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And the Oscar goes to … the wrong film

PwC, the global accounting powerhouse that has been counting the Academy Award ballots since the 1930s, made a pretty big mistake when a company executive handed Warren Beatty and Faye Dunaway the wrong envelope at the end of the telecast Sunday night. But they atoned pretty darn well from that point forward, and quickly turned the page by simply taking responsibility and apologizing – something rare in this day and age.

When the story blew up on social, PwC acted quickly to apologize in the same venue. With 164,000 Twitter followers and a full night of live tweets from the Red Carpet already posted, PwC couldn’t hide. Instead, they promptly posted an apology and took responsibility. Many companies would have waited until all the facts were known, an understandable position to take when chaos ensues. But PwC acted quickly, and that went a long way to protecting their brand as the story went viral overnight and into Monday.

PwC continued to be active on Twitter later the same day even after that initial apology, pinning this Tweet atop their feed that offered elaboration on what happened and an enhanced apology. In short, they weren’t going to run and hide after one apologetic tweet that was going to get pushed down quickly by other activity. The need for a sincere apology and acceptance of responsibility is something they took seriously, and these actions demonstrate it.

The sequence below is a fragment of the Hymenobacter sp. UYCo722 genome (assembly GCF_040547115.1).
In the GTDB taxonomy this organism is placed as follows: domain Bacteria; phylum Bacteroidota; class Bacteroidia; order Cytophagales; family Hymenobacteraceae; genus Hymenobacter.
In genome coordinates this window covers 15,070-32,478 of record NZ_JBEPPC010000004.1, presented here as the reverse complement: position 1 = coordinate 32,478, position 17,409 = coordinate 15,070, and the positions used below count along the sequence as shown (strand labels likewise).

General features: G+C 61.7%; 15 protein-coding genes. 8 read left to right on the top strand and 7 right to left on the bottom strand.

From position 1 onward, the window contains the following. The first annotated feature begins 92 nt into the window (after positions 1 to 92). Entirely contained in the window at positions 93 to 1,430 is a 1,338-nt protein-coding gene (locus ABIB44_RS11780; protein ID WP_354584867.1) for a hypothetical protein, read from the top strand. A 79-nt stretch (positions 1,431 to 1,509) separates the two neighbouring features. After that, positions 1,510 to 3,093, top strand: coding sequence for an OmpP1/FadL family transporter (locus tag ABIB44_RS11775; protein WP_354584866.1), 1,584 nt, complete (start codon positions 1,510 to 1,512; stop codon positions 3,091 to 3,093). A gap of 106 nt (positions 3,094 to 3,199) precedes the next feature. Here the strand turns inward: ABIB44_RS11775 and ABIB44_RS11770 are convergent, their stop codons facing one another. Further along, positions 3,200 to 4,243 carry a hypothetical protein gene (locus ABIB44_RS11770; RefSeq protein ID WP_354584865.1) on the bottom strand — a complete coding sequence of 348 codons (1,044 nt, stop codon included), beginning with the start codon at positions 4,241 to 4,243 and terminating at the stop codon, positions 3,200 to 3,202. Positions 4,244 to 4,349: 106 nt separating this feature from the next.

While I don’t think PwC was going to lose any significant business over this snafu, it would have been easy to downplay it as they were suddenly in a very public venue (prime time TV, international media, a story gone viral on social) that they normally wouldn’t be in and were certainly wary of. Instead, they acted decisively in alignment with their brand of integrity and trust, and may dodge long-term brand and business damage as a result.

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